Mahershala Ali won Best Supporting Actor for Moonlight, prompting host Jimmy Kimmel to make a joke about how Mahershala isn't a 'real name'. Gotta say, Jimmy, I thought you were slightly classier than that. Viola Davis claimed Best Supporting Actress for her work in Fences.

(Viola Davis in Fences.)

Best Original Screenplay went to Manchester by the Sea, a moving drama film set in Massachusetts. Described as one of the best drama films of 2016, this film grossed far more than expected on a fairly low budget.

Best Adapted Screenplay (where film scripts are adapted from novels, television shows or other films - and are often based off actual stories) went to Moonlight, which beat out scripts for Arrival, Hidden Figures, Fences and Lion.

(Manchester by the Sea)

Zootopia won Best Animated Film, with The Salesman taking out Best Foreign Language Film. Director of The Salesman Asghar Farhadi boycotted the ceremony to protest the Muslim Ban put in place by President Donald Trump.

Instead, the director was represented by Iranian-American engineer Anousheh Ansari, who read out a statement on his behalf. The statement was as follows: "I'm sorry I'm not with you tonight. My absence is out of respect for the people of my country and those from other six nations who have been disrespected by the inhumane law that bans entry of immigrants to the US. Dividing the world into the US and our enemies categories creates fear - a deceitful justification for aggression and war."

In a time of such global unease, it is important that such a statement was made. Words are powerful things and can create quite an impact if utilized well.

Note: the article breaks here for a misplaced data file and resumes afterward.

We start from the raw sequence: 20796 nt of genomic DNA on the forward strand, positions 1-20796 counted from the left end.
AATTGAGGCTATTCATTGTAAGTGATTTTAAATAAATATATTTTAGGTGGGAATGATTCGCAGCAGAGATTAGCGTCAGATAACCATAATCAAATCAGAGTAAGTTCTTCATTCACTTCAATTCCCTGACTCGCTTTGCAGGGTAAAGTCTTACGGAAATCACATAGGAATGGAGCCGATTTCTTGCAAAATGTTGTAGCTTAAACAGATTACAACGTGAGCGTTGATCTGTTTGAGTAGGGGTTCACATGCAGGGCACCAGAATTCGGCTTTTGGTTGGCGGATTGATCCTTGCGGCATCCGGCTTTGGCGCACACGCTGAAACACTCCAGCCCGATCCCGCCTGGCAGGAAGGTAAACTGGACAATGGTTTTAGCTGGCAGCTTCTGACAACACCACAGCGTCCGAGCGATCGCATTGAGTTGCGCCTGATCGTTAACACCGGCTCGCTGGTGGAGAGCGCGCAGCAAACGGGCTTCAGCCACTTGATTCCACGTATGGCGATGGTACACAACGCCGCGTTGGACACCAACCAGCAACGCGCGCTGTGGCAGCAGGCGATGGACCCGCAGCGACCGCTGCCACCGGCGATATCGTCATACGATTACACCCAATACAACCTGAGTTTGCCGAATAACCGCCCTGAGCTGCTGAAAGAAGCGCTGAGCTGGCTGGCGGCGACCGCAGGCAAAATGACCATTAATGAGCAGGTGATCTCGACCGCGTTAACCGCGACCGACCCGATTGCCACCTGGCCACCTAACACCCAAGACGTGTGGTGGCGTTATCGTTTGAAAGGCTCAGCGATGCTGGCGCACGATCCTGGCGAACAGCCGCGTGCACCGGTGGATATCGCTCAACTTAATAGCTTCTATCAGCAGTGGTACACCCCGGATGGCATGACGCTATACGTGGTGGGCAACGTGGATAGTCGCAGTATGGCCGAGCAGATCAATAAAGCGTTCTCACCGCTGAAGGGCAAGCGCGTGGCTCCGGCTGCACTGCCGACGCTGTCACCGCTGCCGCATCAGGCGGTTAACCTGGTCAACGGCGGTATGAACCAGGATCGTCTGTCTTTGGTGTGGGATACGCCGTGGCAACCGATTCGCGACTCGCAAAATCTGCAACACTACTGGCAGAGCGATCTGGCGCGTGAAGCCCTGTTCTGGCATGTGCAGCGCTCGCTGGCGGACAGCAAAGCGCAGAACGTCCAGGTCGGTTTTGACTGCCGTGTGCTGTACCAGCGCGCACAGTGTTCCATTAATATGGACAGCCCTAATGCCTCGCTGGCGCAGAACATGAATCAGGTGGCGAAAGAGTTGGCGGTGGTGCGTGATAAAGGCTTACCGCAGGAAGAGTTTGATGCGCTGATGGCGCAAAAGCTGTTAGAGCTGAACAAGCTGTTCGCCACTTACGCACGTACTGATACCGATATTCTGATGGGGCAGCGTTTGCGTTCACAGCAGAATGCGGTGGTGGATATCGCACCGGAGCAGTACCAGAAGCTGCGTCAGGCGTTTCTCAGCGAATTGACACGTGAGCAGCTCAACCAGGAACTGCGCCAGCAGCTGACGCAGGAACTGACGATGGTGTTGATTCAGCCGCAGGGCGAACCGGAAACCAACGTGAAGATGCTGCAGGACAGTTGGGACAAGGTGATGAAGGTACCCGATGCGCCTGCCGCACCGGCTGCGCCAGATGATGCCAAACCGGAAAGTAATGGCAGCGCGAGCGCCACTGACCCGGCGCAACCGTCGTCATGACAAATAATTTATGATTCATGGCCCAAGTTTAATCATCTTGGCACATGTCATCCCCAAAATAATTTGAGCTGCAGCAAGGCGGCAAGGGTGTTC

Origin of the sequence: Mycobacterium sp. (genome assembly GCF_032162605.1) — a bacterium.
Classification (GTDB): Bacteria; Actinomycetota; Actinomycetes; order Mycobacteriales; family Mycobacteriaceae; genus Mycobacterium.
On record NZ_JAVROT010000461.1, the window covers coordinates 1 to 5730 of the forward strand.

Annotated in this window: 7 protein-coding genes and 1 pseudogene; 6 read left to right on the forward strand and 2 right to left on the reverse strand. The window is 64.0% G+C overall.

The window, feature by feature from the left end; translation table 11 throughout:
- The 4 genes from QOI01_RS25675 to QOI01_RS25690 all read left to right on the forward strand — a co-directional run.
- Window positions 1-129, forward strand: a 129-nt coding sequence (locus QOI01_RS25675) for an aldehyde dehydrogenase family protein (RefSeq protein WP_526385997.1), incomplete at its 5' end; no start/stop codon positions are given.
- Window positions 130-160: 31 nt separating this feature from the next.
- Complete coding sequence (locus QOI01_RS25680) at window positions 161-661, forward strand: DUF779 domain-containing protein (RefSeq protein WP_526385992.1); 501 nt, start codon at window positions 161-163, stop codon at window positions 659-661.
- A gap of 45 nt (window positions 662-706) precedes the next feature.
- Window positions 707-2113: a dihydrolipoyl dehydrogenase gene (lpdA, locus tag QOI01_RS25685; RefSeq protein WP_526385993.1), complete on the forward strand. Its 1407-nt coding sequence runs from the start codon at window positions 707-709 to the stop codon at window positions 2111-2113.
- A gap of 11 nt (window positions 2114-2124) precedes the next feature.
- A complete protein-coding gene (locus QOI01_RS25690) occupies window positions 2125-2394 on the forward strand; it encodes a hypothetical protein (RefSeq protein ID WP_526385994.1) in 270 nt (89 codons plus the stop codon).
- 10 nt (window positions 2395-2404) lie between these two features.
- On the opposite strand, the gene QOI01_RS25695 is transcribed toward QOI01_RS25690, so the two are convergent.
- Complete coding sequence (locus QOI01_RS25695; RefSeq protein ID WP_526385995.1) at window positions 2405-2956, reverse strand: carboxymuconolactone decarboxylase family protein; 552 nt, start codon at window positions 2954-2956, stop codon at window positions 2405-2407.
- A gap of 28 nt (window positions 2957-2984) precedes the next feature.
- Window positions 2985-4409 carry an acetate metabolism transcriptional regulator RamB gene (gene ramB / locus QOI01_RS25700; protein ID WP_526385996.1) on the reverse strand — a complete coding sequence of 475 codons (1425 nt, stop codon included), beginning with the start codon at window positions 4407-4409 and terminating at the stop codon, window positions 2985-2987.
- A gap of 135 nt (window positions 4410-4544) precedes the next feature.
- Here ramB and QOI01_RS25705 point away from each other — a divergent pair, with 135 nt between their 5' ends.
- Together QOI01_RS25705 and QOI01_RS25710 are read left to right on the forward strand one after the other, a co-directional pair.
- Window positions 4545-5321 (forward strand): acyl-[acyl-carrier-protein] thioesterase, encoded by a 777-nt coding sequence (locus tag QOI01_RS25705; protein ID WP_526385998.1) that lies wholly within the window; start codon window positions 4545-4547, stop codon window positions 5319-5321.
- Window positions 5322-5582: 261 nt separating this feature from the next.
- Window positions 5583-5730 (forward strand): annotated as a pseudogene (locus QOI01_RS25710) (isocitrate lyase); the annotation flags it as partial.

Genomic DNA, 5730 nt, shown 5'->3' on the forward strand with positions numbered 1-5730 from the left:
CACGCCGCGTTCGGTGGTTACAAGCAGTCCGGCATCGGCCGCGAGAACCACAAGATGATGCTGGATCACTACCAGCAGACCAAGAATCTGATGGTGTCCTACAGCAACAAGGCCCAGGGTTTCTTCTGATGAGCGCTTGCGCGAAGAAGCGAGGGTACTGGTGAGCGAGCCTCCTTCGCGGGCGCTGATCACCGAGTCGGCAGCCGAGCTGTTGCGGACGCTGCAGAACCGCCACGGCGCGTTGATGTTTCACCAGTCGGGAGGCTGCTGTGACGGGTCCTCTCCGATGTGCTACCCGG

(The Salesman/Le Client)

OJ: Made in America won Best Documentary Feature, and The White Helmets won Best Short Subject Documentary. Sing (that's not the animated film with the gorillas) achieved Best Live-Action Short Film, while Piper won Best Animated Short Film.

La La Land, of course, swept Best Original Score, Best Original Soundtrack, Best Production Design and Best Cinematography; while Arrival had the Best Sound Editing and Hacksaw Ridge had the Best Sound Mixing.

Suicide Squad, to the surprise of everyone, won Best Makeup and Hairstyling (let's put it this way, there are very few Oscars categories that Suicide Squad could achieve anything in), while Harry Potter spinoff Fantastic Beasts and Where to Find Them took our Best Costume Design. Hacksaw Ridge won Best Film Editing, and the Jungle Book took out Best Visual Effects.

(The Jungle Book)

Look, in the end, the Oscars is just another film ceremony. Maybe you agree with every single one of the films that won, but you'd definitely be in the minority.

They're just movies. Enjoy the ones you like, don't enjoy the ones you don't. Films that tend to do well at the Oscars are made in a very specific way and appeal to a very specific group of people.

Support the film industry. Watch something that you're unsure about. Expand your horizons. There's a whole bunch of films out there just ready to be explored.

Now, you know where to start.

Emma Maguire